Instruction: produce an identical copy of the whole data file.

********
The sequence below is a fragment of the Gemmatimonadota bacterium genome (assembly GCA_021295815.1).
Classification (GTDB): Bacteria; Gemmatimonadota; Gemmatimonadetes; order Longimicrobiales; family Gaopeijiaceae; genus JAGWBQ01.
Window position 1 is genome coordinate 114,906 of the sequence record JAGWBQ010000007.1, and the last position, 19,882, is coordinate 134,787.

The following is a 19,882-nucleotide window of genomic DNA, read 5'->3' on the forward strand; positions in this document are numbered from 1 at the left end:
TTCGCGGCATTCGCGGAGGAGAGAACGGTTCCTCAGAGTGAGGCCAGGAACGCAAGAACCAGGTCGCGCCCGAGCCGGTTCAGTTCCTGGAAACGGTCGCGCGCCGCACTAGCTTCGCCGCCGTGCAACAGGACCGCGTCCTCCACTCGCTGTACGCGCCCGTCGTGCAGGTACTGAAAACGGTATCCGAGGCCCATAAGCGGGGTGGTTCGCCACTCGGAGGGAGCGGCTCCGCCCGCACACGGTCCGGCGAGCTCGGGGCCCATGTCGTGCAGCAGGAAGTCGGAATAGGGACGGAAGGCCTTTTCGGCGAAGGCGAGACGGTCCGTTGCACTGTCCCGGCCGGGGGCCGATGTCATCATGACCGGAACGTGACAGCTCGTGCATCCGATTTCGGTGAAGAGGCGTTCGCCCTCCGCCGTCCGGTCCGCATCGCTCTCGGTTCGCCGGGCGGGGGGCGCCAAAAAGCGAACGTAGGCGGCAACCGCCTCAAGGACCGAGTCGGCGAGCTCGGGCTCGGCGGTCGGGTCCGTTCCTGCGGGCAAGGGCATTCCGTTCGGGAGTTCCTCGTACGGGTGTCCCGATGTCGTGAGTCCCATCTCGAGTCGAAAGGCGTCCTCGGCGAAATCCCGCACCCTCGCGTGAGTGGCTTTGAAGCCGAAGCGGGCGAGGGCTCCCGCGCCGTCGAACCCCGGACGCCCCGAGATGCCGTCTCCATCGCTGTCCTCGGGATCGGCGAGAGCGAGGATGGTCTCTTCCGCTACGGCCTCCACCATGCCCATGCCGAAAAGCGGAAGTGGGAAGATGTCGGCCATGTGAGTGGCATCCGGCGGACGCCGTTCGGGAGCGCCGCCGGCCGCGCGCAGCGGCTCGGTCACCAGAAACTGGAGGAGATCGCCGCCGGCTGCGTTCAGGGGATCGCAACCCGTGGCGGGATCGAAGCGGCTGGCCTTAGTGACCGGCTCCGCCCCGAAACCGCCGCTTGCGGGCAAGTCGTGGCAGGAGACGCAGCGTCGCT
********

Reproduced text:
The sequence below is a fragment of the Gemmatimonadota bacterium genome (assembly GCA_021295815.1).
Classification (GTDB): Bacteria; Gemmatimonadota; Gemmatimonadetes; order Longimicrobiales; family Gaopeijiaceae; genus JAGWBQ01.
Window position 1 is genome coordinate 114,906 of the sequence record JAGWBQ010000007.1, and the last position, 19,882, is coordinate 134,787.

The following is a 19,882-nucleotide window of genomic DNA, read 5'->3' on the forward strand; positions in this document are numbered from 1 at the left end:
TTCGCGGCATTCGCGGAGGAGAGAACGGTTCCTCAGAGTGAGGCCAGGAACGCAAGAACCAGGTCGCGCCCGAGCCGGTTCAGTTCCTGGAAACGGTCGCGCGCCGCACTAGCTTCGCCGCCGTGCAACAGGACCGCGTCCTCCACTCGCTGTACGCGCCCGTCGTGCAGGTACTGAAAACGGTATCCGAGGCCCATAAGCGGGGTGGTTCGCCACTCGGAGGGAGCGGCTCCGCCCGCACACGGTCCGGCGAGCTCGGGGCCCATGTCGTGCAGCAGGAAGTCGGAATAGGGACGGAAGGCCTTTTCGGCGAAGGCGAGACGGTCCGTTGCACTGTCCCGGCCGGGGGCCGATGTCATCATGACCGGAACGTGACAGCTCGTGCATCCGATTTCGGTGAAGAGGCGTTCGCCCTCCGCCGTCCGGTCCGCATCGCTCTCGGTTCGCCGGGCGGGGGGCGCCAAAAAGCGAACGTAGGCGGCAACCGCCTCAAGGACCGAGTCGGCGAGCTCGGGCTCGGCGGTCGGGTCCGTTCCTGCGGGCAAGGGCATTCCGTTCGGGAGTTCCTCGTACGGGTGTCCCGATGTCGTGAGTCCCATCTCGAGTCGAAAGGCGTCCTCGGCGAAATCCCGCACCCTCGCGTGAGTGGCTTTGAAGCCGAAGCGGGCGAGGGCTCCCGCGCCGTCGAACCCCGGACGCCCCGAGATGCCGTCTCCATCGCTGTCCTCGGGATCGGCGAGAGCGAGGATGGTCTCTTCCGCTACGGCCTCCACCATGCCCATGCCGAAAAGCGGAAGTGGGAAGATGTCGGCCATGTGAGTGGCATCCGGCGGACGCCGTTCGGGAGCGCCGCCGGCCGCGCGCAGCGGCTCGGTCACCAGAAACTGGAGGAGATCGCCGCCGGCTGCGTTCAGGGGATCGCAACCCGTGGCGGGATCGAAGCGGCTGGCCTTAGTGACCGGCTCCGCCCCGAAACCGCCGCTTGCGGGCAAGTCGTGGCAGGAGACGCAGCGTCGCT